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Sanitary and Hygienic Aspects of the COVID-19 Self-isolation



Oleg V. Mitrokhin1
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, Vladimir A. Reshetnikov2
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, Elena V. Belova1, *
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, Mihajlo (Michael) Jakovljevic2, 3, 4
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1 Department of General Hygiene, Sechenov University, Moscow, Russian Fedration
2 Department of Public Health and Healthcare named after N.A. Semashko, Sechenov University, Moscow, Russian Fedration
3 Department of Global Health Economics and Policy, Faculty of Medical Sciences, University of Kragujevac 34000 Kragujevac, Serbia
4 Institute of Comparative Economics, Hosei University, 4342 Aihara-cho, Machida-shi, Tokyo194-0298, Japan


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Creative Commons License
© 2020 Mitrokhin et al.

open-access license: This is an open access article distributed under the terms of the Creative Commons Attribution 4.0 International Public License (CC-BY 4.0), a copy of which is available at: https://creativecommons.org/licenses/by/4.0/legalcode. This license permits unrestricted use, distribution, and reproduction in any medium, provided the original author and source are credited.

* Address correspondence to this author at the Department of General Hygiene, Sechenov University, Moscow, Russian Fedration; Tel: +7 (985) 085-39-95; E-mail: ms.ekochina@mail.ru


Abstract

Introduction:

Self-isolation during the COVID-19 pandemic is a temporary measure to limit the spread of infection. All citizens arriving from abroad to Russia must comply with the rules of self-isolation. Since April 2, 2020, almost all citizens of the Russian Federation have followed the rules of self-isolation. Also, this month in the Russian capital, Moscow, about 6 million citizens have isolated themselves. In general, in the territory of Russia, the number of citizens on self-isolation reached 100 million. Billions of citizens around the world are staying at home due to the self-isolation regime, so a sanitary assessment must be considered. Self-isolation, characterized by physical inactivity, hypoxia, diet disturbances, lifestyle changes during work / rest, mental stress; this provides an opportunity to identify the presence of public health risk factors and contributes to an increase in the incidence of No Communicable Diseases (NCDs).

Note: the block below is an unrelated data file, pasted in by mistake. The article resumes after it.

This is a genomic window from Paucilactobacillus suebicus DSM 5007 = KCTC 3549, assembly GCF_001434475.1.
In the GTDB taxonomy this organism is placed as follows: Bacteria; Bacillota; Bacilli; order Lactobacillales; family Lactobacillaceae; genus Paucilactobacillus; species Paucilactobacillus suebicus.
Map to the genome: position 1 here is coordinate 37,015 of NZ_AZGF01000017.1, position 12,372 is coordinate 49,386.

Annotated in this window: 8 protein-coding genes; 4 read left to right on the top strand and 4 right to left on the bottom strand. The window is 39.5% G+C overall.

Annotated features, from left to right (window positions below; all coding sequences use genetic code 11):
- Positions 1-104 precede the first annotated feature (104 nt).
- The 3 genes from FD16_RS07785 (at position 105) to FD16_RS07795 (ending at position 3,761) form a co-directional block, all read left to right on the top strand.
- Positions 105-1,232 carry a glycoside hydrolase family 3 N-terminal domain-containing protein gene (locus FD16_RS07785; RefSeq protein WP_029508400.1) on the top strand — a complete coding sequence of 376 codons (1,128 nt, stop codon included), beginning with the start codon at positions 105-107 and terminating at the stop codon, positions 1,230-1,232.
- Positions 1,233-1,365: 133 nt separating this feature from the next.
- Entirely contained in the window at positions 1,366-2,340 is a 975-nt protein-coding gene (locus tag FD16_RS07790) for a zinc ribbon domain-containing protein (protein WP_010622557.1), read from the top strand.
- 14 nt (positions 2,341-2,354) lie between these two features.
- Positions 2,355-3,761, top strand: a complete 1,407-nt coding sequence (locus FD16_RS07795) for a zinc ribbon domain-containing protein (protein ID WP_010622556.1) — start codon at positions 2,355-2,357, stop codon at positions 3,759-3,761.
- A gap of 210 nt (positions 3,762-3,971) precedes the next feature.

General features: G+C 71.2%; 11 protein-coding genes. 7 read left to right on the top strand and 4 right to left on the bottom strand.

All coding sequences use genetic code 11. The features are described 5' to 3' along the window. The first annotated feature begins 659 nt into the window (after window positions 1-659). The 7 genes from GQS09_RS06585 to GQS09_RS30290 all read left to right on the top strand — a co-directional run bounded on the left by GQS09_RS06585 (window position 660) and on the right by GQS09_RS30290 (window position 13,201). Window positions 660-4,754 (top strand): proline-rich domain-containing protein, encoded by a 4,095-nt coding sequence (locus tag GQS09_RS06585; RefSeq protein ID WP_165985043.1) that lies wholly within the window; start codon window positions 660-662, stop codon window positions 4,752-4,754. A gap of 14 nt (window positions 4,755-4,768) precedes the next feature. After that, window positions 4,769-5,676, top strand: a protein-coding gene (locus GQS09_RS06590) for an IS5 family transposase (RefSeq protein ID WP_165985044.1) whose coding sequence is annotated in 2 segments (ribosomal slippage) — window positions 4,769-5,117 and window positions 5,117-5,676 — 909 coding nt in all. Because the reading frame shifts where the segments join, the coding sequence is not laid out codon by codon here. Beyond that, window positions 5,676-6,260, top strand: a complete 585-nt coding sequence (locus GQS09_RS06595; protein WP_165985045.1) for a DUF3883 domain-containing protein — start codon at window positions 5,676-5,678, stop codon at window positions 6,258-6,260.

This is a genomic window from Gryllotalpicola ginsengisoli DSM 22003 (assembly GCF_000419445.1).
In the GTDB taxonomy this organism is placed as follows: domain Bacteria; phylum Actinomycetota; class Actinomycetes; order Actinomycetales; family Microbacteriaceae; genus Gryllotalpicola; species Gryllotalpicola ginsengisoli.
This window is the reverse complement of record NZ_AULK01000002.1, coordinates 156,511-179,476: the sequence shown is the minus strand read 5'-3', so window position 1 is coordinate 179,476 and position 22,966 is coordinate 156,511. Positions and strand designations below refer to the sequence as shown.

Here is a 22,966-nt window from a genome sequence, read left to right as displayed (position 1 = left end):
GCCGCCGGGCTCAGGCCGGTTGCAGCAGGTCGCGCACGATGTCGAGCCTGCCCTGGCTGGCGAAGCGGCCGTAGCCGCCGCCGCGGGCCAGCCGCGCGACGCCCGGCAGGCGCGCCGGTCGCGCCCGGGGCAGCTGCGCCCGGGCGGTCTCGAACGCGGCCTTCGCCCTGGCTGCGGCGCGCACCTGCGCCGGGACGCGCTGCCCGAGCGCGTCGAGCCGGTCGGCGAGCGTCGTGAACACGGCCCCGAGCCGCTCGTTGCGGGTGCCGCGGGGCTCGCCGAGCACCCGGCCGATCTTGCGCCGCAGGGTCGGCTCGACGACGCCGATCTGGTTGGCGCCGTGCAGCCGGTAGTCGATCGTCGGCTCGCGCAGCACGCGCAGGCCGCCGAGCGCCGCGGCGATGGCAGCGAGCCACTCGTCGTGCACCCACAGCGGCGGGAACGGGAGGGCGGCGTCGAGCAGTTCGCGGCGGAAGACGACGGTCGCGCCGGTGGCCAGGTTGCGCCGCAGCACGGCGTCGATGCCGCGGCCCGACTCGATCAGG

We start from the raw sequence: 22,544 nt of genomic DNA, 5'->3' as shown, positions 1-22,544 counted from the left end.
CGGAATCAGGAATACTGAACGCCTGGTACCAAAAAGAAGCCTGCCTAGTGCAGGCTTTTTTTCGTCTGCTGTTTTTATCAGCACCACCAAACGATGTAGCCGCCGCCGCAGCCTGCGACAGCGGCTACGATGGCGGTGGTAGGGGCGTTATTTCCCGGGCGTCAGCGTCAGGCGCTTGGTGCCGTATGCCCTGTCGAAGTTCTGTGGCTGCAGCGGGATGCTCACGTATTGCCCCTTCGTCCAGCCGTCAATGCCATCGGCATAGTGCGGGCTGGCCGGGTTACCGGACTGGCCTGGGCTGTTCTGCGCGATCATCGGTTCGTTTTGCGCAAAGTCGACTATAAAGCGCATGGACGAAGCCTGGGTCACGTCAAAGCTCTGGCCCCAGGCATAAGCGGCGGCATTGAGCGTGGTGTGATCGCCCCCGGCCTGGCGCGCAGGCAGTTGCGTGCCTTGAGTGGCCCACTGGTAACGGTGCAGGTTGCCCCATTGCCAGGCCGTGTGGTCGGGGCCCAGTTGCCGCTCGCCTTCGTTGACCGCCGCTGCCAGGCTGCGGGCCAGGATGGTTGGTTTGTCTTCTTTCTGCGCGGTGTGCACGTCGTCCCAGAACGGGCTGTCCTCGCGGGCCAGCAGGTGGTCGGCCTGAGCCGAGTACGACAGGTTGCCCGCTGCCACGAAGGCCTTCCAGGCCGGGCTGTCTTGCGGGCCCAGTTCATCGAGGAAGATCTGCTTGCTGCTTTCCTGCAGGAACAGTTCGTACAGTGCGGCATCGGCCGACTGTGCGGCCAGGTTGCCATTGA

Purpose of the Study:

Carrying out a sanitary-hygienic assessment of COVID-19 self-isolation, determining priority risk factors causing non-infectious diseases, and proposing preventive measures.

Objectives:

To Identify public health risk factors during self-isolation. To conduct a comprehensive hygienic assessment of self-isolation according to the priority criteria. To develop a pointing system (hygiene index for self-isolation). To propose measures to minimize health risks during self-isolation.

Materials and Methods:

We used analytical, and systematization approaches. Information from the legal documents of the hygienic-sanitary laws of the Government of the Russian Federation (nutrition hygiene, hygiene of workforce, children, and teenagers). World Health Organization COVID-19 documents.

Research Results:

We assessed the sanitary-hygienic aspects of self-isolation to identify the leading risk factors on public health, and as a result, we proposed hygienic criteria for self-isolation. We developed a hygienic self-isolation index point score (HSIPS) that considers the Russian law-based requirements for diet, work, rest, and physical activities. Thus, the usage of those hygienic standards is beneficial to prevent public health risks in ordinary and extremely challenging conditions of self-isolation. We proposed measures to minimize risks during self-isolation, and we based them on adequate sanitary-hygienic standards. The main sanitary-hygienic risk factors of self-isolation are: sedentary lifestyle, hypoxia, nutritional deficiencies (malnutrition), and work/rest imbalance.

Conclusion:

We proposed a sanitary-hygienic definition of self-isolation. We identified leading risk factors for public health of the self-isolated population. We proposed sanitary-hygienic criteria for assessing self-isolation based on the regulations and standards of the Government of the Russian Federation. We developed a hygienic self-isolation index point score (HSIPS), which determines that the optimal mode is directly proportional to the coefficients of a person’s physical activity (D), indoor area (air cubic capacity) per isolated (S), time spent in fresh air (T) and inversely proportional to the calorie intake. We proposed measures to prevent noncommunicable diseases (NCD) for citizens on self-isolation.

Keywords: COVID-19, Self-isolation, Health risks, Sanitary-hygienic regulations, Public health, noncommunicable diseases.